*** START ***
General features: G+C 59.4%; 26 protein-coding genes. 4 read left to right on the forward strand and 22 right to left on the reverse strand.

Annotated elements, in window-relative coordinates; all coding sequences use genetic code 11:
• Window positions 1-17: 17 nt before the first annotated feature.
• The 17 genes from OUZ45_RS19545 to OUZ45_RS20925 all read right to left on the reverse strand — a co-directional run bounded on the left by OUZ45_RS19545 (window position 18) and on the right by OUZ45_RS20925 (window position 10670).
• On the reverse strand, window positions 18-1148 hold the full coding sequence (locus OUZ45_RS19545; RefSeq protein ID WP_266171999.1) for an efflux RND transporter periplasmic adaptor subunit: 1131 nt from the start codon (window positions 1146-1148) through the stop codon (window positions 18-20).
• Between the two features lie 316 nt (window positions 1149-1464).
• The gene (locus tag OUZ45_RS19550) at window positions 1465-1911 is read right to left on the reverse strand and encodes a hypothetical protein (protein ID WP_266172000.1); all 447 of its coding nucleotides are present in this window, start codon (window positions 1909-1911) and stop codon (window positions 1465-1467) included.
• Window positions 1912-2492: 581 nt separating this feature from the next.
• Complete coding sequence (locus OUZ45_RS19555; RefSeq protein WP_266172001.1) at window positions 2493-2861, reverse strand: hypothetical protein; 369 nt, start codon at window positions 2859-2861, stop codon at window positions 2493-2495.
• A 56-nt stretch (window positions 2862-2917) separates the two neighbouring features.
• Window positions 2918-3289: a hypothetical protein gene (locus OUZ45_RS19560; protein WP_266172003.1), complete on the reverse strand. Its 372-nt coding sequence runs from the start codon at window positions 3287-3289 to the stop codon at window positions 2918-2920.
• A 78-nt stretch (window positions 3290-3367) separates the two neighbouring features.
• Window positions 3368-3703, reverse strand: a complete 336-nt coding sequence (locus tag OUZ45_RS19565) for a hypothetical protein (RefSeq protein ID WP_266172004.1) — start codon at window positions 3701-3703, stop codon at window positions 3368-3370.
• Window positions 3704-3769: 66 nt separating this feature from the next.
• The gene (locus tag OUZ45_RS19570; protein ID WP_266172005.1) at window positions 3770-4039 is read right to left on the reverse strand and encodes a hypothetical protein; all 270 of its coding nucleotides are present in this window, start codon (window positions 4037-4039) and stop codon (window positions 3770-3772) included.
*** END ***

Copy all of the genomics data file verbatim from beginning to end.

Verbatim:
General features: G+C 59.4%; 26 protein-coding genes. 4 read left to right on the forward strand and 22 right to left on the reverse strand.

Annotated elements, in window-relative coordinates; all coding sequences use genetic code 11:
• Window positions 1-17: 17 nt before the first annotated feature.
• The 17 genes from OUZ45_RS19545 to OUZ45_RS20925 all read right to left on the reverse strand — a co-directional run bounded on the left by OUZ45_RS19545 (window position 18) and on the right by OUZ45_RS20925 (window position 10670).
• On the reverse strand, window positions 18-1148 hold the full coding sequence (locus OUZ45_RS19545; RefSeq protein ID WP_266171999.1) for an efflux RND transporter periplasmic adaptor subunit: 1131 nt from the start codon (window positions 1146-1148) through the stop codon (window positions 18-20).
• Between the two features lie 316 nt (window positions 1149-1464).
• The gene (locus tag OUZ45_RS19550) at window positions 1465-1911 is read right to left on the reverse strand and encodes a hypothetical protein (protein ID WP_266172000.1); all 447 of its coding nucleotides are present in this window, start codon (window positions 1909-1911) and stop codon (window positions 1465-1467) included.
• Window positions 1912-2492: 581 nt separating this feature from the next.
• Complete coding sequence (locus OUZ45_RS19555; RefSeq protein WP_266172001.1) at window positions 2493-2861, reverse strand: hypothetical protein; 369 nt, start codon at window positions 2859-2861, stop codon at window positions 2493-2495.
• A 56-nt stretch (window positions 2862-2917) separates the two neighbouring features.
• Window positions 2918-3289: a hypothetical protein gene (locus OUZ45_RS19560; protein WP_266172003.1), complete on the reverse strand. Its 372-nt coding sequence runs from the start codon at window positions 3287-3289 to the stop codon at window positions 2918-2920.
• A 78-nt stretch (window positions 3290-3367) separates the two neighbouring features.
• Window positions 3368-3703, reverse strand: a complete 336-nt coding sequence (locus tag OUZ45_RS19565) for a hypothetical protein (RefSeq protein ID WP_266172004.1) — start codon at window positions 3701-3703, stop codon at window positions 3368-3370.
• Window positions 3704-3769: 66 nt separating this feature from the next.
• The gene (locus tag OUZ45_RS19570; protein ID WP_266172005.1) at window positions 3770-4039 is read right to left on the reverse strand and encodes a hypothetical protein; all 270 of its coding nucleotides are present in this window, start codon (window positions 4037-4039) and stop codon (window positions 3770-3772) included.